BiFab owner demands tougher offshore wind regulation to help land contracts
DF Barnes acquired the firm’s three manufacturing yards last year.
The owner of the BiFab manufacturing yards has called for tighter regulations on offshore wind developers and manufacturers to help prevent it missing out on vital contracts.
It wants to ensure developers stick to commitments in UK Government contracts on proportions of work to carried out in Scotland and for regulation to exclude any firms not abiding by state aid rules.
DF Barnes, a subsidiary of Canadian Firm JV Driver, acquired BiFab’s three yards – at Arnish on Lewis and Burntisland and Methil in Fife – last year in a Scottish Government-backed rescue package.
Previously, 1,400 people were employed across the sites but MSPs were told now 30 people are employed in Fife and 85 in Arnish, up from the seven part-time jobs offered at the takeover.
I'd recommend controlling who is bidding and if they are not living up to the requirements of state aid they should be excluded from it, and then we would have a bunch of people back to work BiFab director Bill Elkington
BiFab director Bill Elkington told Holyrood’s Economy, Energy and Fair Work Committee so far no bids for offshore wind contracts – a key source of business for the sites – had been successful.
He said on one main project, the Kincardine floating offshore wind development, his firm was outbid by Spanish state-owned firm Navantia.
It runs at a 35% revenue loss and he questioned how this adheres to state aid rules.
“Right now we’re quite concerned about competing against businesses that lose money,” Mr Elkington said.
He said Scottish taxpayers subsidise the UK Government’s Contract for Difference for offshore wind, which he said include commitments to a proportion of work being carried out in Scotland but there’s “nothing to hold (developers) to that”.
Mr Elkington said elsewhere companies are punished for breaching that type of commitment, with one developer in Canada fined 150 million Canadian dollars (£86.3 million).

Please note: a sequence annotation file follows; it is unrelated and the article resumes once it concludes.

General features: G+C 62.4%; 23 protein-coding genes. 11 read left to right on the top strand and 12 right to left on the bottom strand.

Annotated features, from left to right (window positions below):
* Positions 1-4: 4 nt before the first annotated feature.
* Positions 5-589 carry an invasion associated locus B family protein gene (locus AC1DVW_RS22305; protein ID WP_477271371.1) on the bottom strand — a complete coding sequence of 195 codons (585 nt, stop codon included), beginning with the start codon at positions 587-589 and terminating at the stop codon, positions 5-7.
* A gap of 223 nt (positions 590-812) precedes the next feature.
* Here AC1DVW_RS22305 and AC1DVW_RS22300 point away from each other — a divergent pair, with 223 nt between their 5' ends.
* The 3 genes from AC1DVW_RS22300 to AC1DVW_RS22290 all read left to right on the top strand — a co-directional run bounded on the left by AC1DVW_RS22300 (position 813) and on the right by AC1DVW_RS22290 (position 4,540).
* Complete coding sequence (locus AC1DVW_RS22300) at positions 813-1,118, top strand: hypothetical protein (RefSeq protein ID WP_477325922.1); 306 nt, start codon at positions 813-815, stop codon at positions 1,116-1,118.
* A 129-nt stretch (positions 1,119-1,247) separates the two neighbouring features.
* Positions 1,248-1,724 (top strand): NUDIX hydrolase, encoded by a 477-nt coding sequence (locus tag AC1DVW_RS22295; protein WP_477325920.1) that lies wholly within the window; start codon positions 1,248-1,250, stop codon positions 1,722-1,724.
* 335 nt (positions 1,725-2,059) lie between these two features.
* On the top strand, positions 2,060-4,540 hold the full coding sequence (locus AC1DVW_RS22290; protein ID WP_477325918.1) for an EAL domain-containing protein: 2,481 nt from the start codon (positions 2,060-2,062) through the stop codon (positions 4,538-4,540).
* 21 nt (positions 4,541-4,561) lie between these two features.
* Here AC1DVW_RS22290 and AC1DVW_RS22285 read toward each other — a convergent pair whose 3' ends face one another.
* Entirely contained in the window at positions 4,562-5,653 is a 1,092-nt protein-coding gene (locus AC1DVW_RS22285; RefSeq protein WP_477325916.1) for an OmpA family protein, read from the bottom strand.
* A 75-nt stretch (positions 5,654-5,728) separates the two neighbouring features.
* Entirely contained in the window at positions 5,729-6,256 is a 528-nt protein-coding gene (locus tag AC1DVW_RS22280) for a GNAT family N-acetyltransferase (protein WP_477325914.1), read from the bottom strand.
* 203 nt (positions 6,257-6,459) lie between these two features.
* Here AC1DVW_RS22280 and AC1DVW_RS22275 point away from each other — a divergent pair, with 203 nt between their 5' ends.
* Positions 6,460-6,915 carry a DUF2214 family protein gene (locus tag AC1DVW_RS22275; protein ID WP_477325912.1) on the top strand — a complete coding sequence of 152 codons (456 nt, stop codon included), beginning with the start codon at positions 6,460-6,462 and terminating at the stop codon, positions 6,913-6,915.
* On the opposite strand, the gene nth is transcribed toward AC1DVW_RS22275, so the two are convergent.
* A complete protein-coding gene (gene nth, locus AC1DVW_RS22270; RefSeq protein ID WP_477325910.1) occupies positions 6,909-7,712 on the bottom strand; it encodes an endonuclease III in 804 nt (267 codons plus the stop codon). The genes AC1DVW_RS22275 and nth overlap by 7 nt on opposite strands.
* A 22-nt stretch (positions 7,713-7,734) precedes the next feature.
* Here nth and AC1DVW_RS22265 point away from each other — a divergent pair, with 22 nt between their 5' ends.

“Scotland and the UK Government is doing a fantastic job of bringing in wind development and actually lowering the cost of wind (energy) with the 8GW that’s been installed and yet on some of these projects they are getting no direct benefit on the infrastructure,” he said.
“And that really is a travesty that needs to be addressed through either regulation or government intervention of some sort.”
He added: “I’d recommend controlling who is bidding and if they are not living up to the requirements of state aid they should be excluded from it, and then we would have a bunch of people back to work.”
GMB’s Peter Welsh said the Marine Scotland planning consent for the Kincardine project refers to a “commitment to the construction of substructures which was expected to be undertaken within a Scottish port”.
Unite’s Pat Raffertysaid: “We seem to be abiding by them (European laws) but it seems to be getting ignored by the Spanish and elsewhere.
“We were told … about Scotland being the new Saudi Arabia for renewables.
“I think if we continue in the way that we are in terms of how these contracts are getting awarded then we certainly are not going to be the Saudia Arabia of renewables.
“They will be getting built in Saudi Arabia and shipped across here. And that’s something that we need to try to make sure does not happen.”
Labour’s Jackie Baillie said: “The dogs in the street know there’s state aid breaches in Spain … why aren’t we doing the same as happens in Spain to create that level playing field?”
Andy McDonald from Scottish Enterprise said the organisation is not in a position to breach state aid rules.
Nick Sharpe, of Scottish Renewables, said historic under-investment in UK yards compared to Europe had enabled them to provide round the clock fabricated steel manufacturing to a quality and cost “that at the moment … we are just not capable of, by and large.”
He added: “There are certainly things that can be done here and the issues are fixable.”